The major achievement of Darwin was to recognize one of the major factors in adaptation i.e. natural selection. Except the feature involving natural selection, other factors of Darwinism had to be either abandoned or modified in the modern Synthetic Theory of Evolution. However, Darwin was not clear about the sources of variations and the mechanisms involved in 'natural selection'. For instance, Darwin thought the natural selection operates through death of unfit rather than through differential reproduction, which we now know is the main pathway of natural selection. Further, he thought that the natural selection operates on variations already available and did not consider the possibility of origin of new hereditary variations. In fact, Darwin thought only the possibility of the survival of the fittest and could not see the possibility of the arrival of the fittest. The later concept, as proposed in Mutation Theory of de Vries, is a very important concept, because now we know that a fully formed useful character may appear due to mutation in one single generation.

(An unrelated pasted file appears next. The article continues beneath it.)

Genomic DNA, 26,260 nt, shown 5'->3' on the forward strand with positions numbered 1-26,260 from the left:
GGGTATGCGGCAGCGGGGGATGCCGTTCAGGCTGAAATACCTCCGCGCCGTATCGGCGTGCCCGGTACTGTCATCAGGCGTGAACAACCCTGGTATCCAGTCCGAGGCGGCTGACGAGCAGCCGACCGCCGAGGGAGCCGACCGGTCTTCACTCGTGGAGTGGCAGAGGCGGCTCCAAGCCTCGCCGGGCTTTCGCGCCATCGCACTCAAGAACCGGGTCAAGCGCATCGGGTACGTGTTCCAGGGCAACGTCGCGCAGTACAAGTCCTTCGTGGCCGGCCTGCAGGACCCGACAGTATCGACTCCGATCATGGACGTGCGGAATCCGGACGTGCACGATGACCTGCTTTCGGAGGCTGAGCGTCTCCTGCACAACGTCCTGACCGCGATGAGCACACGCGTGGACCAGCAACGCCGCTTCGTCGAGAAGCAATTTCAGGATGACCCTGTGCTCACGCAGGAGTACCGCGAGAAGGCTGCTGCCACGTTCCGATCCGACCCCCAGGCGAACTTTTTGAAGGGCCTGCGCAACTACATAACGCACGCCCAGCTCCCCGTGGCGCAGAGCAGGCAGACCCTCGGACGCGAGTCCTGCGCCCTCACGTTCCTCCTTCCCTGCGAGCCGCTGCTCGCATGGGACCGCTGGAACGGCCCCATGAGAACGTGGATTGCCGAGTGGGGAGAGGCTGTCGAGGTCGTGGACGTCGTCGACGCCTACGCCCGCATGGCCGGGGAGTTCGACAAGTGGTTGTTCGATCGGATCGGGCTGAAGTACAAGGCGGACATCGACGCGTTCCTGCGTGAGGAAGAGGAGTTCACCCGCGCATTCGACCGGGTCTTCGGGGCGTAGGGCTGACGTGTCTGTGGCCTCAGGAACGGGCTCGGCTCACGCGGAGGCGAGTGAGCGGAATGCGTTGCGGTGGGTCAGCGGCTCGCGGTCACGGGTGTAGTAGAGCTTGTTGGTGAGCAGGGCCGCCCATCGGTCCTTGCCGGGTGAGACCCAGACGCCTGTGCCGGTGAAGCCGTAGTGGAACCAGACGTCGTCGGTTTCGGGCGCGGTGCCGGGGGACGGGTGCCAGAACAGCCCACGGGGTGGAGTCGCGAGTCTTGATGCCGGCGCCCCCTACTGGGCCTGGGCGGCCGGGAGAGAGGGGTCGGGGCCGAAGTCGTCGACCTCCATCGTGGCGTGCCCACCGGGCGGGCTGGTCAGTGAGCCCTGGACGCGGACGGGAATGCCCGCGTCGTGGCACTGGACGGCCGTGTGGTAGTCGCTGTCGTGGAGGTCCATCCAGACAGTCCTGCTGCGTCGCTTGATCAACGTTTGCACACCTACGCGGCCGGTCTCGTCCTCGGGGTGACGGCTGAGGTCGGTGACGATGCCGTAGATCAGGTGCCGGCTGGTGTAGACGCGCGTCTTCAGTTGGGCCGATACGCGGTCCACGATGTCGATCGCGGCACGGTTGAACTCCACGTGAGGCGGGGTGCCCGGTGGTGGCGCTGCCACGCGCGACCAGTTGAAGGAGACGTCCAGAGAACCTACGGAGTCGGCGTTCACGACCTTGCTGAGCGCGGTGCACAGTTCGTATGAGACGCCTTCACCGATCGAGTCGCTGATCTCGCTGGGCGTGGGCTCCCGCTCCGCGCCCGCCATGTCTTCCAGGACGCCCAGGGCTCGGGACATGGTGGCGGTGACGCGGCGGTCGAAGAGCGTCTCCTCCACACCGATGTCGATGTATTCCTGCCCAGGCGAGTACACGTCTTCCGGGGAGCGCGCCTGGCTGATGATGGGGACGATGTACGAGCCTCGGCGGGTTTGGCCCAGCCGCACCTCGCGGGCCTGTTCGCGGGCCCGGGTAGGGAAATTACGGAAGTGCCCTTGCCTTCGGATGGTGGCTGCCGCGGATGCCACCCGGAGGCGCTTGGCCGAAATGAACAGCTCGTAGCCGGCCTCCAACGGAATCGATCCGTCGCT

Neo-Darwinism is a modified form of Darwinism. Weismann and his followers rejected Darwinism except the principal element of natural selection. These Neo-Darwinians, although distinguished between germplasm and somatoplasm, yet they could not appreciate the role of discontinuous variations or mutations in evolution. Darwin thought that adaptations result mainly due to a single source i.e. natural selection. However, Neo-Darwinians thought that they result from multiple forces and natural selection is one of the many forces. It was also realized that the characters as such are not inherited; instead there are character determiners which control the development. The ultimate character will result due to the interaction between determiner's reaction of the organism and the environment during its development.
As emphasized earlier in this section, knowledge about sources of variability and the mechanism of evolution remained obscure until after rediscovery of Mendel's laws. Now we know that a change in the genetic constitution of a population forms the basis of evolution. Considerable genetic variability exists within a population as well as between different populations of the same species. It is these genetic differences, caused by mutation and recombination, and acted upon by selection and other factors like migration, that contribute to evolution. Keeping in view the above facts, the modern 'Synthetic Theory' was proposed to explain the evolution.